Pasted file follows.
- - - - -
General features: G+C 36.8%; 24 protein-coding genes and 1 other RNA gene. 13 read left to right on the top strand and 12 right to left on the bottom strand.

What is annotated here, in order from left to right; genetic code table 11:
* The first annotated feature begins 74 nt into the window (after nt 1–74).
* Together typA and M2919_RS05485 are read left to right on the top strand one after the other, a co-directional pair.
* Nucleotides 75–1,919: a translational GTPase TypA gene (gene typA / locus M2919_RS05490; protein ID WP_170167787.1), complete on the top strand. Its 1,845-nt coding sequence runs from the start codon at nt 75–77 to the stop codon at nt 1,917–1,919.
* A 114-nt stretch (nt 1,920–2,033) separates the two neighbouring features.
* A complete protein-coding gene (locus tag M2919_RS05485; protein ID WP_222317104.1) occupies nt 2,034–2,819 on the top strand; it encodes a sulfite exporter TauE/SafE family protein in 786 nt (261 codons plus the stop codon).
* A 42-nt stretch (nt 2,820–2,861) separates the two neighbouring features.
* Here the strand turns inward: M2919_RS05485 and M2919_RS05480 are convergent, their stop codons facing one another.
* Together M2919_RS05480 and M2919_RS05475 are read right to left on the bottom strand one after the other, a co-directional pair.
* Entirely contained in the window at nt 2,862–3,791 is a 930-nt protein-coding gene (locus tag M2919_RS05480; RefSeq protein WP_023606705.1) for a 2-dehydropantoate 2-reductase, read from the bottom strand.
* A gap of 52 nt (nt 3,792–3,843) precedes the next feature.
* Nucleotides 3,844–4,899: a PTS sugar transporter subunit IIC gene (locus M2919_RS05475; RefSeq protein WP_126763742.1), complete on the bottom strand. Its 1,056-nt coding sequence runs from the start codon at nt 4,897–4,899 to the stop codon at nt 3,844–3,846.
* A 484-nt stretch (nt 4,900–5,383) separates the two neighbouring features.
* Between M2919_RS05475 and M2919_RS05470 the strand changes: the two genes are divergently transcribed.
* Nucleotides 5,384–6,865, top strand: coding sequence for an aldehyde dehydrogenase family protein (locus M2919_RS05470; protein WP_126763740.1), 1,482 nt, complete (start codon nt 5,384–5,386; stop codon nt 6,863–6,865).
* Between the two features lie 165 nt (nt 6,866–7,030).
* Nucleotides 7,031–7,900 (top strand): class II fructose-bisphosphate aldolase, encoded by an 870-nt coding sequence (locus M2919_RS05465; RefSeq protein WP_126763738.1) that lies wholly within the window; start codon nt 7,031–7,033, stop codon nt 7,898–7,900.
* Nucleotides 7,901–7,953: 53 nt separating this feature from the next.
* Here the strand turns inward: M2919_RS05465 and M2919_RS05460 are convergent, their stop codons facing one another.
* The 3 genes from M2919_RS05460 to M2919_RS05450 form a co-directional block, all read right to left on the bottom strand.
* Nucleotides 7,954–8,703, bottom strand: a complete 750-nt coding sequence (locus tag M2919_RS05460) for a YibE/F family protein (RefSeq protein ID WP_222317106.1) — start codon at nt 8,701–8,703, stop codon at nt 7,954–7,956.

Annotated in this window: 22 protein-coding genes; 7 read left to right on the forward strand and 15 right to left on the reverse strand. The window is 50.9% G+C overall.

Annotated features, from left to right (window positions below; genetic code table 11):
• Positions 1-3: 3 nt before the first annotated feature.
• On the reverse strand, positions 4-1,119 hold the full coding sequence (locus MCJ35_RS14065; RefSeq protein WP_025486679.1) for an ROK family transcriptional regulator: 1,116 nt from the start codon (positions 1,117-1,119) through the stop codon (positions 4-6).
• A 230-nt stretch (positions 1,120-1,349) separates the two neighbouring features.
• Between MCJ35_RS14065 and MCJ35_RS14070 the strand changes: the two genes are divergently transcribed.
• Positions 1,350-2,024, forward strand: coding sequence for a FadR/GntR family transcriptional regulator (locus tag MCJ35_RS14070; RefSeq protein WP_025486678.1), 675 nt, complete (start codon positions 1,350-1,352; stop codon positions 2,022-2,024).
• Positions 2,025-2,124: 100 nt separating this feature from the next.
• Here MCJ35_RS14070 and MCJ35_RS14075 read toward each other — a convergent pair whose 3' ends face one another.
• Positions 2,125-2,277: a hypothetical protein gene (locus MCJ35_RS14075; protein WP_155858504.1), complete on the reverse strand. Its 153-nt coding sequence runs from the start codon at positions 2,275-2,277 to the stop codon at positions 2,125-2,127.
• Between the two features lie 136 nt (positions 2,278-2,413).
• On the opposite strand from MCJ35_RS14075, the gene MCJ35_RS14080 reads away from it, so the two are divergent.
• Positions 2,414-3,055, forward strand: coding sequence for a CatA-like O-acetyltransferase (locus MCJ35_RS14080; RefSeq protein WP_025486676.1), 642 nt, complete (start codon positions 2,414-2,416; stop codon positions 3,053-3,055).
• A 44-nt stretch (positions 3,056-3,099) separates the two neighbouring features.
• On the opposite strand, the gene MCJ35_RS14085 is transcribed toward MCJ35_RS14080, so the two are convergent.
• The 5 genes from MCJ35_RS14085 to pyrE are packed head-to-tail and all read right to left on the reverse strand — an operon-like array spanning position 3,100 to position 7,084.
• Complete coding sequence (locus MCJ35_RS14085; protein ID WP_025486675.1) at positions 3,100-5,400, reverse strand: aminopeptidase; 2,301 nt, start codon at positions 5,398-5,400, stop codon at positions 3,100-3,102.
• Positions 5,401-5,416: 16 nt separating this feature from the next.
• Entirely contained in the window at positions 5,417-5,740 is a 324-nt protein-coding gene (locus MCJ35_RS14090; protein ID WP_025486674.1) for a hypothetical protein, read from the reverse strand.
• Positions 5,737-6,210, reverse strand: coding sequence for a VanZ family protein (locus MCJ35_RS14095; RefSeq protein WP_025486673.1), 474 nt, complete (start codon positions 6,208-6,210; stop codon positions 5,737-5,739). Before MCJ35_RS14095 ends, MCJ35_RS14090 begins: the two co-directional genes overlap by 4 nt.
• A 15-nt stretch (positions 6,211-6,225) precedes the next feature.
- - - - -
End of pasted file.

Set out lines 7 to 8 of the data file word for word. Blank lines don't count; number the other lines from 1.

* A complete protein-coding gene (locus tag M2919_RS05485; protein ID WP_222317104.1) occupies nt 2,034–2,819 on the top strand; it encodes a sulfite exporter TauE/SafE family protein in 786 nt (261 codons plus the stop codon).
* A 42-nt stretch (nt 2,820–2,861) separates the two neighbouring features.